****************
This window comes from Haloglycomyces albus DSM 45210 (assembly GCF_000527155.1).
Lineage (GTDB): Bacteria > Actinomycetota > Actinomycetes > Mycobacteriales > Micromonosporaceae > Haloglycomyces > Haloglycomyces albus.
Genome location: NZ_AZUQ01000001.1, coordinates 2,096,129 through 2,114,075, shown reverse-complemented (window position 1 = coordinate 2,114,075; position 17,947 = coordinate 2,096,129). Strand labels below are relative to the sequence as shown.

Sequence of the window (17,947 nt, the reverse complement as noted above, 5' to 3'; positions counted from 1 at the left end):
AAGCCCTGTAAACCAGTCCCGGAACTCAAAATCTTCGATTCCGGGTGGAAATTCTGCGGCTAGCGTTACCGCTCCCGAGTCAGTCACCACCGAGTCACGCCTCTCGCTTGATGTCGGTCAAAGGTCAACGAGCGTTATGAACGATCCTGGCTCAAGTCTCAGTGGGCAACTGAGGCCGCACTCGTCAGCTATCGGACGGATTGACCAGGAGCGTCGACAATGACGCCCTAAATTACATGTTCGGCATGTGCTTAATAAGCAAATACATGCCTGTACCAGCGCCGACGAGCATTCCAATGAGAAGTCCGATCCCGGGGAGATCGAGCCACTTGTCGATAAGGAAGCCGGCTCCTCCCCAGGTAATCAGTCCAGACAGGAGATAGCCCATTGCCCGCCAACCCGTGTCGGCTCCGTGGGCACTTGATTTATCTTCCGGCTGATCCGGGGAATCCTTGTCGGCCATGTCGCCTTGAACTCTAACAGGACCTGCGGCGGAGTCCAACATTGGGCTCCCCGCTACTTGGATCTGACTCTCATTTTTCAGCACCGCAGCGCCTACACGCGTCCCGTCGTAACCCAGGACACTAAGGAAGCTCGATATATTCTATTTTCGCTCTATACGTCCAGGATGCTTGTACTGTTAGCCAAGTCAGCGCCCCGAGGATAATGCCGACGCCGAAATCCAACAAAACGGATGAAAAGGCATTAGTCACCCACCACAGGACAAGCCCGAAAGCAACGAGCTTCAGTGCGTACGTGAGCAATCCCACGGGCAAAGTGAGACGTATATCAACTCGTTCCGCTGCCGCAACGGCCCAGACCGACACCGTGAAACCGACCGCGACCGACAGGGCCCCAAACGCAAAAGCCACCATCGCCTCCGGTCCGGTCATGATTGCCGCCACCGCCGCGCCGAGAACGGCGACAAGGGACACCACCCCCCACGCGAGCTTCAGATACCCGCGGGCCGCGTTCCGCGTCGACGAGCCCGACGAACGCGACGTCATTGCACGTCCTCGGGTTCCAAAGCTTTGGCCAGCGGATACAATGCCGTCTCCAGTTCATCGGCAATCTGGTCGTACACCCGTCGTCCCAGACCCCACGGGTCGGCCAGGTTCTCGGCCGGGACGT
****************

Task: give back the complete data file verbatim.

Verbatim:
This window comes from Haloglycomyces albus DSM 45210 (assembly GCF_000527155.1).
Lineage (GTDB): Bacteria > Actinomycetota > Actinomycetes > Mycobacteriales > Micromonosporaceae > Haloglycomyces > Haloglycomyces albus.
Genome location: NZ_AZUQ01000001.1, coordinates 2,096,129 through 2,114,075, shown reverse-complemented (window position 1 = coordinate 2,114,075; position 17,947 = coordinate 2,096,129). Strand labels below are relative to the sequence as shown.

Sequence of the window (17,947 nt, the reverse complement as noted above, 5' to 3'; positions counted from 1 at the left end):
AAGCCCTGTAAACCAGTCCCGGAACTCAAAATCTTCGATTCCGGGTGGAAATTCTGCGGCTAGCGTTACCGCTCCCGAGTCAGTCACCACCGAGTCACGCCTCTCGCTTGATGTCGGTCAAAGGTCAACGAGCGTTATGAACGATCCTGGCTCAAGTCTCAGTGGGCAACTGAGGCCGCACTCGTCAGCTATCGGACGGATTGACCAGGAGCGTCGACAATGACGCCCTAAATTACATGTTCGGCATGTGCTTAATAAGCAAATACATGCCTGTACCAGCGCCGACGAGCATTCCAATGAGAAGTCCGATCCCGGGGAGATCGAGCCACTTGTCGATAAGGAAGCCGGCTCCTCCCCAGGTAATCAGTCCAGACAGGAGATAGCCCATTGCCCGCCAACCCGTGTCGGCTCCGTGGGCACTTGATTTATCTTCCGGCTGATCCGGGGAATCCTTGTCGGCCATGTCGCCTTGAACTCTAACAGGACCTGCGGCGGAGTCCAACATTGGGCTCCCCGCTACTTGGATCTGACTCTCATTTTTCAGCACCGCAGCGCCTACACGCGTCCCGTCGTAACCCAGGACACTAAGGAAGCTCGATATATTCTATTTTCGCTCTATACGTCCAGGATGCTTGTACTGTTAGCCAAGTCAGCGCCCCGAGGATAATGCCGACGCCGAAATCCAACAAAACGGATGAAAAGGCATTAGTCACCCACCACAGGACAAGCCCGAAAGCAACGAGCTTCAGTGCGTACGTGAGCAATCCCACGGGCAAAGTGAGACGTATATCAACTCGTTCCGCTGCCGCAACGGCCCAGACCGACACCGTGAAACCGACCGCGACCGACAGGGCCCCAAACGCAAAAGCCACCATCGCCTCCGGTCCGGTCATGATTGCCGCCACCGCCGCGCCGAGAACGGCGACAAGGGACACCACCCCCCACGCGAGCTTCAGATACCCGCGGGCCGCGTTCCGCGTCGACGAGCCCGACGAACGCGACGTCATTGCACGTCCTCGGGTTCCAAAGCTTTGGCCAGCGGATACAATGCCGTCTCCAGTTCATCGGCAATCTGGTCGTACACCCGTCGTCCCAGACCCCACGGGTCGGCCAGGTTCTCGGCCGGGACGT